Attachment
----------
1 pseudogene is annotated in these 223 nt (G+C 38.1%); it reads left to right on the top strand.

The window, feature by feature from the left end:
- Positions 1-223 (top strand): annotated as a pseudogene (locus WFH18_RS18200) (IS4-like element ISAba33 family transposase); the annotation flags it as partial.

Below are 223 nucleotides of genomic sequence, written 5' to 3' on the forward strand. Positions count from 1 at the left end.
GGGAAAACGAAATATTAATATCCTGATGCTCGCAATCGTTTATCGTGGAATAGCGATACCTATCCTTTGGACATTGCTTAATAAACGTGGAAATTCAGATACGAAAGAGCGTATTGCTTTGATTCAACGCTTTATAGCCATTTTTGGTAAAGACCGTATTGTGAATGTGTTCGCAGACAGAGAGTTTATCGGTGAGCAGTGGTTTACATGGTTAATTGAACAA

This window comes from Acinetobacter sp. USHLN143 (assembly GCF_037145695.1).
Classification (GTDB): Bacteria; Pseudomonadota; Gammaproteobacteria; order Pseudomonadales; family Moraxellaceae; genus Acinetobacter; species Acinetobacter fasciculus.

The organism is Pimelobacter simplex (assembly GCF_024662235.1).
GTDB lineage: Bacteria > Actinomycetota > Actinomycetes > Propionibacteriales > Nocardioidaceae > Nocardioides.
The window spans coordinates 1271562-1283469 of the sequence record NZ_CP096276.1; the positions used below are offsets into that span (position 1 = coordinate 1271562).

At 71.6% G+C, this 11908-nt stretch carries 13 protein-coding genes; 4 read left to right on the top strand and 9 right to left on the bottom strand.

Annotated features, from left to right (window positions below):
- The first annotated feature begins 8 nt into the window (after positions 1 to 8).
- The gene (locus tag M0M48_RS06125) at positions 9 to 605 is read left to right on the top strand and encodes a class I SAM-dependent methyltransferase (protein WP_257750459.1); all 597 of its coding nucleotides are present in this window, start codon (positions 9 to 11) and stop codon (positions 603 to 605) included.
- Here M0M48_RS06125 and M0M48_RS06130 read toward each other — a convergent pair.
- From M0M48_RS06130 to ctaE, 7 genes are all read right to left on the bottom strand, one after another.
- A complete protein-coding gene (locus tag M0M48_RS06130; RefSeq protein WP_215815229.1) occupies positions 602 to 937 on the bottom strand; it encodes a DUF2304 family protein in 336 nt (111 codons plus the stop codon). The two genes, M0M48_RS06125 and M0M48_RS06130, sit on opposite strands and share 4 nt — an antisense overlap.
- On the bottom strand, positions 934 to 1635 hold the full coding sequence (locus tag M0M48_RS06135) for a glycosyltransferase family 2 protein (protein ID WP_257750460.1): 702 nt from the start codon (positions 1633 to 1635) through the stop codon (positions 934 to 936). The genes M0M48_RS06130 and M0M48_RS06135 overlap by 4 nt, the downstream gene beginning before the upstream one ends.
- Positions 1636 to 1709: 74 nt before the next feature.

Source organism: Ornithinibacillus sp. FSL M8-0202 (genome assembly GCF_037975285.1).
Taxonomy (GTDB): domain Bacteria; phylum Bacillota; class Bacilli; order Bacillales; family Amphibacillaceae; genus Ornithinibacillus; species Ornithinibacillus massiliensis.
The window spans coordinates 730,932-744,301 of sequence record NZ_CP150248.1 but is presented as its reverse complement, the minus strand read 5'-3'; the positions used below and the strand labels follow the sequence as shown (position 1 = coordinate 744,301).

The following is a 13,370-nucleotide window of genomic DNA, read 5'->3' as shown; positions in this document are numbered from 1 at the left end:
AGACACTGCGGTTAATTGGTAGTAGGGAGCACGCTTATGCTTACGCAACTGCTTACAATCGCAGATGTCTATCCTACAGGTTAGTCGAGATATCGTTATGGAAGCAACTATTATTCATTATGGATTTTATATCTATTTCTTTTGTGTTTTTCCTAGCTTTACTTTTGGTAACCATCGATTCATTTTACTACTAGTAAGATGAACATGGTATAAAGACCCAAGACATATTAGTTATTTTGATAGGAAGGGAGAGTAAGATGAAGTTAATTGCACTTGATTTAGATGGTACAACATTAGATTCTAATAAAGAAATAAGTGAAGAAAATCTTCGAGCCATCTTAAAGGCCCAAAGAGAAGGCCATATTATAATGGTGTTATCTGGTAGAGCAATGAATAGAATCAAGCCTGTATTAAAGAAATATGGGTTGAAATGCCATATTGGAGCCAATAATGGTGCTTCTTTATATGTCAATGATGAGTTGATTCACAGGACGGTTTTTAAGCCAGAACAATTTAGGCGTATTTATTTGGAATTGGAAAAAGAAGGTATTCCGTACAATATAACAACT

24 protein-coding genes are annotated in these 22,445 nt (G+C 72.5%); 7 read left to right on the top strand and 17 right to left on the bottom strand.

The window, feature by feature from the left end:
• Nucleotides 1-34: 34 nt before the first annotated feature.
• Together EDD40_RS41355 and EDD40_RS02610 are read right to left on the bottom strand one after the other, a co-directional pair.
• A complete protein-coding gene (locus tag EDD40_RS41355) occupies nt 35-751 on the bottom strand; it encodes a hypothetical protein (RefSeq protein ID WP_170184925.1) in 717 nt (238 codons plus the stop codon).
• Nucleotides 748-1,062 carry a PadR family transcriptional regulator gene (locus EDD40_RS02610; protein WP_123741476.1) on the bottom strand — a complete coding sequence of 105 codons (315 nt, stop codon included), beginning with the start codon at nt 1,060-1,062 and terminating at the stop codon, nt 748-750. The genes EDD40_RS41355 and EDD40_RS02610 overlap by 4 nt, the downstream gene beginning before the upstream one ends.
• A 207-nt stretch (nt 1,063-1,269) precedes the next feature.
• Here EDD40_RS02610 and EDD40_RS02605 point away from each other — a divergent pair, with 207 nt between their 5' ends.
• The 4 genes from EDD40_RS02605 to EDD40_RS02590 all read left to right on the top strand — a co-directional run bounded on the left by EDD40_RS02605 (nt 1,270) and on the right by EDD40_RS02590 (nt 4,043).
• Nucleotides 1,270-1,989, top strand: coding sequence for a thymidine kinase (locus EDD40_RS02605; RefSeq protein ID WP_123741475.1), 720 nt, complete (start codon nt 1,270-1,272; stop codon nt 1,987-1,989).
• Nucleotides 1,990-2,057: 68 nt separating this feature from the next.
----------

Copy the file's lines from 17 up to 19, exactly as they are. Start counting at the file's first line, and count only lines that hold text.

- A complete protein-coding gene (locus tag M0M48_RS06130; RefSeq protein WP_215815229.1) occupies positions 602 to 937 on the bottom strand; it encodes a DUF2304 family protein in 336 nt (111 codons plus the stop codon). The two genes, M0M48_RS06125 and M0M48_RS06130, sit on opposite strands and share 4 nt — an antisense overlap.
- On the bottom strand, positions 934 to 1635 hold the full coding sequence (locus tag M0M48_RS06135) for a glycosyltransferase family 2 protein (protein ID WP_257750460.1): 702 nt from the start codon (positions 1633 to 1635) through the stop codon (positions 934 to 936). The genes M0M48_RS06130 and M0M48_RS06135 overlap by 4 nt, the downstream gene beginning before the upstream one ends.
- Positions 1636 to 1709: 74 nt before the next feature.